• Courses in research and writing methods, school systems, technology, adult learning and development, communities of practice, interdisciplinary seminars, and more
  • Accompanied by a doctoral seminar. You’ll take coursework and attend residencies in the first and second years of your program. At the end of your required coursework, you’ll complete a qualifying paper. You’ll then advance to year three, in which you write your dissertation, completing the final 9 credits. Year three requires approval of the dissertation prospectus and thesis by your dissertation committee, an oral defense of the dissertation, and a public presentation of your work.
  • The program includes three on-campus summer residencies of 9 days each, with online coursework between residencies. The summer 2021 residency will be held remotely.
  • Take 6 credits/semester for 7 semesters, including summer, and 3 credits in the fall of the third year. Complete your coursework in just under 3 years. Then, begin your dissertation in your third year.

PhD students outside in caps and robes, about to attend their hooding ceremony


After completing 36 credits of your required coursework and receiving doctoral committee approval for your qualifying paper you’ll then advance to year three. In year three, you will take the final 9 credits, which are devoted to helping you write your dissertation proposal and dissertation. The program of study concludes with a public defense of your dissertation, doctoral committee approval, and graduation.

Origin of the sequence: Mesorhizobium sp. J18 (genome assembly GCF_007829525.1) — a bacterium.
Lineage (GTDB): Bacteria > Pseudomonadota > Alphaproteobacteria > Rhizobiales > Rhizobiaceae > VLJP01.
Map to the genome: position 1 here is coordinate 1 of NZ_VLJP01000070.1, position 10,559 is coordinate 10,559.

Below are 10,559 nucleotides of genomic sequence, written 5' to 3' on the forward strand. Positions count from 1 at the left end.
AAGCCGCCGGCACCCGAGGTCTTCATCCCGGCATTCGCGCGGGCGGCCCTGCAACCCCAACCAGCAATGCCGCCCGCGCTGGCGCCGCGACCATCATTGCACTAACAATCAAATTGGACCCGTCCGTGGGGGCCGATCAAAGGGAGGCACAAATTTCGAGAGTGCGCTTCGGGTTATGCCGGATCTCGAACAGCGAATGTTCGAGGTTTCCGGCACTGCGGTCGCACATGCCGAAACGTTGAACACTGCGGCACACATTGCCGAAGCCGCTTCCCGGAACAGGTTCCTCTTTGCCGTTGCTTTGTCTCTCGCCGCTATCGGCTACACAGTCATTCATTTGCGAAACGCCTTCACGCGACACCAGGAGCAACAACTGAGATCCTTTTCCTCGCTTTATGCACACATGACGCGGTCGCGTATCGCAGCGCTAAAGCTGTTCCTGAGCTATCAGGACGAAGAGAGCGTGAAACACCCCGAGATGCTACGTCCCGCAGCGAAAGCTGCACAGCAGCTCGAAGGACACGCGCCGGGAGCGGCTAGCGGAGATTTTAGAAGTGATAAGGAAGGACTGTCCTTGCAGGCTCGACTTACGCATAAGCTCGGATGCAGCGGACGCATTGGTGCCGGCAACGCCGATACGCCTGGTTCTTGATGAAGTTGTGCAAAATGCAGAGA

• Engage in critical inquiry.
  • Apply foundational knowledge.
  • Consume and produce research.
  • Initiate, facilitate, support, and sustain innovation.

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Why Get Your PhD in Education?

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Remote Learning at Lesley University

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A Legacy of Higher Learning

Of our 2019 graduating class is employed or furthering their education..

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Discover Boston & Cambridge

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Cambridge, MA

Cambridge is located in the heart of a dynamic urban area near a variety of institutions and organizations, where you'll benefit from a unique concentration of diverse learners and teachers from all over the world. We are close to a number of other universities, where our doctoral students routinely participate in research and educational events.